Sunday round up. 28/02/2016

What a week!

This was the week I really upped my overnight oats game, all part of a blog feature I’m doing at the moment in collaboration with Holland and Barrett. If you follow me on Instagram you’ll know that this week I posted an image that started a little bit of debate. The below image is of my overnight oats with a dollop of manuka honey on top. Some people thought it was an egg yolk… You’ll just have to take my word for it; it wasn’t!

Cheshire Food Blog

This week I also attended a fantastic cookery class in Wilmslow, run by the lovely Gemma AKA You Say Tomato. She showed us how to cook 3 really easy ‘Deliciously Doable’ dinners, and we sat back and relaxed whilst she whipped them up in front of our eyes.

Quite the hostess, there were nibbles and drinks provided too, and it was all based at her lovely house.

I discovered how utterly divine polenta can be when cooked right (image below of Gemma’s “lemony mushroom ragu on oozy polenta with kale pesto“) which really, honestly, blew my mind. Read more about my evening at You Say Tomato on the blog later this week.

Cheshire Food Blog

So what else has happened this week? I reviewed some Bombay mix flavour crisps and wasabi flavoured popcorn on the blog. Which were very scrumptious snacks indeed.

I also watched the Brit Awards, did you? I have officially decided I’m a ‘Bieliber’ now too, his performance was great. James Bay played guitar for him on stage, which made it for me and really captured my attention. I also thought Rihanna killed it, and the tribute to David Bowie at the end was awesome.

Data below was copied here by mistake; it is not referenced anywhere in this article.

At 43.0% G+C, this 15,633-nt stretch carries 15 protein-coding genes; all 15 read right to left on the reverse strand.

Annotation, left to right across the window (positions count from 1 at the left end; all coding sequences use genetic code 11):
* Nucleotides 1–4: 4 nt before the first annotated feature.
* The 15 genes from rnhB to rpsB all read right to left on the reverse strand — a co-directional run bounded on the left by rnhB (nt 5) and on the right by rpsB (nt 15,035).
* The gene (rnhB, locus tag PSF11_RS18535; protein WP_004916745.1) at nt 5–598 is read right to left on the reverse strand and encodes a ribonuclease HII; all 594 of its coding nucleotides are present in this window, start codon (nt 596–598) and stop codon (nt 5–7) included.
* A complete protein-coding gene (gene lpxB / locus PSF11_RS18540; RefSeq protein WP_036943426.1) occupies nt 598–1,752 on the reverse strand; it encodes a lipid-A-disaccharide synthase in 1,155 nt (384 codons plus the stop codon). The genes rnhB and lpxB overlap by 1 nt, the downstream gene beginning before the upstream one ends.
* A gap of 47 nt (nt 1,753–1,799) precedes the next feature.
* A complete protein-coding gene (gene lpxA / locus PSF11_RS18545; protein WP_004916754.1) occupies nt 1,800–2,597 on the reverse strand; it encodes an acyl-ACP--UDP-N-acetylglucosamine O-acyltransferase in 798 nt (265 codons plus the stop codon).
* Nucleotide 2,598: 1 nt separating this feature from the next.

And to end a great week – we had family friends over to stay. I cooked a Moroccan feast, in a tagine from Morocco and using all the authentic spices. Keep your eyes peeled for the recipe to follow.

Our friends brought their puppy along to stay (she’s called Billie and she’s a blue Staffordshire Bull Terrier), and I thought, as it’s Sunday, you might enjoy another doggy picture. So here you go…. JUST LOOK AT HER! 💓😍💓

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Finally, I had a CRACKING gin and tonic at the Bull’s Head, Mobberley (my local) which was beautifully garnished with lime peel and juniper berries.

Cheshire Food Blog

I hope you’ve all had a great week too.

With love,

Sophie -x-

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Cheshire Food Blogger

Sunday round up. 17/01/2016

Ok so I forgot to post my weekly round-up yesterday, whoops. Here it is, in a nutshell, with pics. ❀ #HappySunday